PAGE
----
We are a group of ninety-five students, residing all over Europe and spanning different disciplines. Although united by a common passion for the arts, we see our cultural and artistic diversity as one of our key strengths. There is a core group that facilitates the group’s activities.
If you are a student based in or connected to the European continent - excluding the UK (see specific OCA groups) - and would like to become part of our growing community please register at OCASA. We would love to welcome you.
During the academic year 2022-2023, the focus was on experimentation, creative research and presentation.
On every first Wednesday of the month, we held virtual Open Cafés. These are informal gatherings among members, where the Zoom lines are open to anyone who would like to share something, ask questions, ask for a critique, advice or simply meet fellow students and students from other disciplines.
In January, tutor Michele Whiting ran a workshop on Contextualisation: Let's talk about practice, contexts and complicity. The meeting started with a presentation/talk from Michele, drawing from her practice and research. Then students were placed in breakout rooms in pairs, where each one had to describe how the chosen artwork looked like. Once back, selected pairs of students had to describe what they understood from the description previously heard. This exercise helped to “see” the work from Cy Twombly below (photo by Annalisa Mercuri) another perspective and to gather links between the practice and context.
In February, we scheduled a crit workshop with tutor Bryan Eccleshall and were requested to read “The Crit” (chapter 2 of Sarah Thornton’s Seven Days in the Art World), which dealt with Michael Asher’s 24 hour crits at CalArts. Fourteen students from across Europe attended the workshop.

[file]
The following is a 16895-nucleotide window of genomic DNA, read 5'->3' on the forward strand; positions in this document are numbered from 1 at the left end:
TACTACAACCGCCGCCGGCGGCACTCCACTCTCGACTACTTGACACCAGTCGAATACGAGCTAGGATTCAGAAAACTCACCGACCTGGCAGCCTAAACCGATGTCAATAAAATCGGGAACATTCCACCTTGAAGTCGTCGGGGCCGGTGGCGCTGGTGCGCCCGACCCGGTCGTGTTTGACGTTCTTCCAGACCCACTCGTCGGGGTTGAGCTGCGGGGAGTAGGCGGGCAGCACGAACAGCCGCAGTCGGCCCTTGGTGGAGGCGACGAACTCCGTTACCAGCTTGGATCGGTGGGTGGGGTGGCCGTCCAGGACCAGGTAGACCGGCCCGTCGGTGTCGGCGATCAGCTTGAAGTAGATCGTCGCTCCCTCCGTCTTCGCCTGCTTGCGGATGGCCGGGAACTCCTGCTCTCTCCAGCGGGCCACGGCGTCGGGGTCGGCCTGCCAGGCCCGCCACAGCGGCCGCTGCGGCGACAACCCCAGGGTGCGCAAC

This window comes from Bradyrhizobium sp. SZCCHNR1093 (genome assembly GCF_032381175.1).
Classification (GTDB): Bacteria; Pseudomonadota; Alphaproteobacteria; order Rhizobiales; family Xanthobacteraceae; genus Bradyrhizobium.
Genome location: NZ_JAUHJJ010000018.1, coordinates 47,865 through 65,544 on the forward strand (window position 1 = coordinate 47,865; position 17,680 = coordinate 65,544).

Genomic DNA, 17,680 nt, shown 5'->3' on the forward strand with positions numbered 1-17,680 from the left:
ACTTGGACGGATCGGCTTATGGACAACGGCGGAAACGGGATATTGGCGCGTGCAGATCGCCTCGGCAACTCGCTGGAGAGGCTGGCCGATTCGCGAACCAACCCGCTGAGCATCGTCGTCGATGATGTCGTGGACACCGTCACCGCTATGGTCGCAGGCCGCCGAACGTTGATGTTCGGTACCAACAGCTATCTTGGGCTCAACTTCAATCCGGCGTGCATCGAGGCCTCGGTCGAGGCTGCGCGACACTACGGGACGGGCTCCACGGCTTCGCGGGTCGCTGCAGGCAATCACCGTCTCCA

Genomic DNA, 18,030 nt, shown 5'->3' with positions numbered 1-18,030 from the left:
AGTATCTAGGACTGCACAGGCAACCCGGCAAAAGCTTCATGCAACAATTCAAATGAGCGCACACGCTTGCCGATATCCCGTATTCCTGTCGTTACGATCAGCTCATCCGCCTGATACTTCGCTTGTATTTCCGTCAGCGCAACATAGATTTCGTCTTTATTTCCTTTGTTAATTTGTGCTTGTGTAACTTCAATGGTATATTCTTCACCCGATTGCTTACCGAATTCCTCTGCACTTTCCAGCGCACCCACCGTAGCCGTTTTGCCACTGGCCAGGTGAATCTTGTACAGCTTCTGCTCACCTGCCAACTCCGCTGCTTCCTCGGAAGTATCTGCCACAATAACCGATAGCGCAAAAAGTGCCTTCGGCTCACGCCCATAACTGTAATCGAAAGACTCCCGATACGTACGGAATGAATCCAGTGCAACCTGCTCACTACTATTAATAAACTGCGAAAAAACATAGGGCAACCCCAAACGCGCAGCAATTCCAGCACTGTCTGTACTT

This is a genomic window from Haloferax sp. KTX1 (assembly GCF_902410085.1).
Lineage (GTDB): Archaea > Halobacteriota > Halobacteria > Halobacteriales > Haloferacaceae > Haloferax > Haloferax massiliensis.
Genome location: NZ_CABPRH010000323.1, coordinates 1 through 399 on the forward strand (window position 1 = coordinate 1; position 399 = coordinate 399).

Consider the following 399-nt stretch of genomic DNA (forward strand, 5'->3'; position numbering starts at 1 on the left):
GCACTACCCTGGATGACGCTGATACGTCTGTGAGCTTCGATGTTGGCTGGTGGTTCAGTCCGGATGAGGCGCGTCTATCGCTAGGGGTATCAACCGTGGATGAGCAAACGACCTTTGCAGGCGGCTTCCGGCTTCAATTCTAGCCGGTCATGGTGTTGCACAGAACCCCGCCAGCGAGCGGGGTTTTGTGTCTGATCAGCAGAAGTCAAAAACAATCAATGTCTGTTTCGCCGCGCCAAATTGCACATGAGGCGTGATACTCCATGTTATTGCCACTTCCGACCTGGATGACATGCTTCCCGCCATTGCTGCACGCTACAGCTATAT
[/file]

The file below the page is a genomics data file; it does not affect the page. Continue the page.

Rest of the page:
Bryan first held a presentation during which we discussed what crits were meant to be: to provide feedback, improve presentation skills and provide support, among others. We also discussed fundamental conditions like allocating a moderator and time slots and that everyone should present work at some time. Bryan shared some useful tips for presenters as well as attendees: “Ask questions” and “make connections to other work you’ve seen or read” and “suggest artists who might be useful”. My personal takeaway was to reflect on things that could be done differently next time rather than worrying about what went wrong. We were then allocated into breakout rooms to look at and comment on images allocated to our groups, taking into account what we had discussed previously.
This workshop was enriching in that it gave us the tools for professionalising our approach. The theme of crits ought to be dealt with at all levels, but especially after level 2. We in OCA Europe already have an inclusive crit group meeting every month where we have created a safe space. It is especially unique as students of all levels and different modules can attend, thus widening our scope of feedback. The feedback to Bryan’s workshop was positive and helpful. Bryan suggested reading “Why Art cannot be taught” and “What Painting Is”, both by Elkins. Also “Show Your Work” by Austin Kleon.